Enhancing Creitz Park, adding sidewalks, improving pedestrian safety and reducing blight are among residents’ goals for Cambridge City. About 40 gathered for brainstorming during the council’s March 13 meeting at Lincoln Middle/High School, discussing long-term improvements to pursue with Hoosier Enduring Legacy Program (HELP) funds. Cambridge City will spend nearly $119,000 on a selected project, and the investment might qualify for matching funds. County Commissioner Jeff Plasterer encouraged attendees to list issues or opportunities the town must address in the next five years; what two or three things they’re personally willing to work on to make the town better; and what one project could be tackled now to improve quality of life. Residents expressed concern about a lack of sidewalks east of Western Wayne Elementary that provide access to nearby stores, and speeding drivers in that area.
Centerville council learned about upcoming personnel changes at its police and fire departments, and supported the purchase of a new police vehicle. Police Chief Ed Buchholz announced at the council’s March 14 meeting that he has conditionally hired current reserve officer Mason Hale to fill a vacancy in the department, pending final testing. Hale could start in early April. Buchholz is pleased about the addition of Hale, a 2020 Centerville graduate who interned with CPD while in high school. In addition, Buchholz has recruited a new reserve officer, Clarissa Walls.
Schools recognized for Business Professionals of America skills
By Millie Emery and Bob Hansen
After years of state and national recognition, it comes as no surprise that Wayne County schools are again sending students to a national competition for their business skills. This year, 40 local students are headed to what’s called one of the happiest places on earth. Lincoln, Centerville, Richmond and Hagerstown each sent students last week to Business Professionals of America’s State Leadership Conference in Indianapolis, which offered learning and competition opportunities. BPA calls itself the nation’s leading career technical student organization. It has 45,000 members in more than 1,800 chapters.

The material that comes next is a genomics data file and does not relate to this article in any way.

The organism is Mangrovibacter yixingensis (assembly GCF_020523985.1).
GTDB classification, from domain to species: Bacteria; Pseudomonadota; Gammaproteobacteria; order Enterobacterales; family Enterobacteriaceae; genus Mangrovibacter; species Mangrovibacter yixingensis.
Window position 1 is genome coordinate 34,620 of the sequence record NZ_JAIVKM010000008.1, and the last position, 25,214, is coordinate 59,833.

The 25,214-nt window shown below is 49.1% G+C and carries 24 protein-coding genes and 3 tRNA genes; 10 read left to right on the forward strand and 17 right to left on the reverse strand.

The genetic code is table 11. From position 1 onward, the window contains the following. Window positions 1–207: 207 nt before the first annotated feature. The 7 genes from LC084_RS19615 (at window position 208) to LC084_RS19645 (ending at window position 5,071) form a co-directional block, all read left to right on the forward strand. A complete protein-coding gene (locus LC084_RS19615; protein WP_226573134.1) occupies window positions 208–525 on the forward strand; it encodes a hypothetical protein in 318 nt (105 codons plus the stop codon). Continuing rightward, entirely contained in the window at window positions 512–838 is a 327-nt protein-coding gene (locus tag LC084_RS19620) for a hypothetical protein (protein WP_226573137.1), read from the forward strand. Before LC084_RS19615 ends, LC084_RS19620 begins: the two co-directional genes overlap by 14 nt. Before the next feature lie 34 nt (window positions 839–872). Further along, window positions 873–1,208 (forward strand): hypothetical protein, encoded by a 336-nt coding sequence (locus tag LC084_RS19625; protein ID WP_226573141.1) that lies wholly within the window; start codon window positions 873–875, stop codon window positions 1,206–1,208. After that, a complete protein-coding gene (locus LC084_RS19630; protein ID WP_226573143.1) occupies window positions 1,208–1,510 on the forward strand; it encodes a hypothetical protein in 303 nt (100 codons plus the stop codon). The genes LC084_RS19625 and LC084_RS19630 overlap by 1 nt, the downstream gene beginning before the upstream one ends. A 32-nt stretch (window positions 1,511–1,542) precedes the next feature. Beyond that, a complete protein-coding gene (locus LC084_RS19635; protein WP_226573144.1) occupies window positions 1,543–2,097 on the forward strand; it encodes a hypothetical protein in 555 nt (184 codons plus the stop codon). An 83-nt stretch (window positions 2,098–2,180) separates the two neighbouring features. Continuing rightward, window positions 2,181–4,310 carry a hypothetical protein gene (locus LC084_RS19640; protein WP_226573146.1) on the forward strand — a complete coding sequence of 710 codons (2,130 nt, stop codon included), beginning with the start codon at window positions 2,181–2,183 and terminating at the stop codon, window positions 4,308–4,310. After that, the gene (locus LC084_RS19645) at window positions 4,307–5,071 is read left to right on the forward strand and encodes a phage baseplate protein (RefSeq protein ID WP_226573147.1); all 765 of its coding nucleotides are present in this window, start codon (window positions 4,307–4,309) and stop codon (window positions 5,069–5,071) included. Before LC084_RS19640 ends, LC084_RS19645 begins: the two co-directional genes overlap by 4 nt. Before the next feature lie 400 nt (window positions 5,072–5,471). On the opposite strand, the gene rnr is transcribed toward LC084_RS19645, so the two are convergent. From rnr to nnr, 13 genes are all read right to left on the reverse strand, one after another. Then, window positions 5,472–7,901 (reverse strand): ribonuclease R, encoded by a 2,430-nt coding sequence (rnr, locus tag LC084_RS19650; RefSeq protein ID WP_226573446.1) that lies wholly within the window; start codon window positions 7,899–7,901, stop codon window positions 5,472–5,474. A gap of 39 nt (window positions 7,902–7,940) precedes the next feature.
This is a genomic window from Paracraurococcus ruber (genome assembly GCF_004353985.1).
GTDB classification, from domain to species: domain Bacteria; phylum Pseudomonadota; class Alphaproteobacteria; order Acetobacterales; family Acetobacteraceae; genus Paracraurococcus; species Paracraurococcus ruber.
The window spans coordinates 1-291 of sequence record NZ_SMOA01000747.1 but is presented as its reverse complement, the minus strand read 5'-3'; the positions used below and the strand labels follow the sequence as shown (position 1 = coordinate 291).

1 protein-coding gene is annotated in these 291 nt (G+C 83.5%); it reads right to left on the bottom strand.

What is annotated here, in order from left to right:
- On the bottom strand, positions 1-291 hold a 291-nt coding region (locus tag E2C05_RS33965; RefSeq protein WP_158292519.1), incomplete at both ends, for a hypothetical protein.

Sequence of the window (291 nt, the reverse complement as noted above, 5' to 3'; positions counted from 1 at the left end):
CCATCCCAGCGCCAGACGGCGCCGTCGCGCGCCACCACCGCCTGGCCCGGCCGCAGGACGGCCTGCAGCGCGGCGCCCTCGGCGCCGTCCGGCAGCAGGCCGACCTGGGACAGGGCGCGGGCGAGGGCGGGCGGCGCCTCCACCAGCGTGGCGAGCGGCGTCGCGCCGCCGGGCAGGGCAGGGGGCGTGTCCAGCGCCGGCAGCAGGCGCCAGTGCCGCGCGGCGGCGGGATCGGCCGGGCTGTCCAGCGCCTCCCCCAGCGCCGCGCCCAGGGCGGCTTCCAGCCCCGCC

Midwestern animal advocates have rallied to support a local refuge for pets and wildlife with varying needs. “We are staying, and all of the residents are safe,” said Liberty Acres United Rescue Animal Sanctuary Director Shell Young. “We can continue our mission to save senior, geriatric, disabled and special needs animals.”
In recent months, area animal lovers became concerned about the future of Liberty Acres. Despite its Liberty address, the sanctuary draws a lot of support from Wayne County residents. The rural acreage at 3546 E. Mitchell Road is just south of the Wayne County line, a bit southwest of Boston.
A Wayne County ministry that furnishes homes soon will be homeless. St. Vincent de Paul must vacate its storage space at Richmond State Hospital because the building was deemed unsafe. President Tony Talbert said they must find a new location by June 6, or the ministry will have to shut down after 22 years. The timing isn’t ideal.
Justin Farmer had a stroke. No one knows how long it was before his aunt found him unconscious. But in only four days, the Fountain City community where he lives and works came together in his support. Farmer, 50, is a well-loved fixture at Martin’s Country Mart, a convenience store along U.S. 27 in Fountain City. The community has come to love his sense of humor and his concern for all.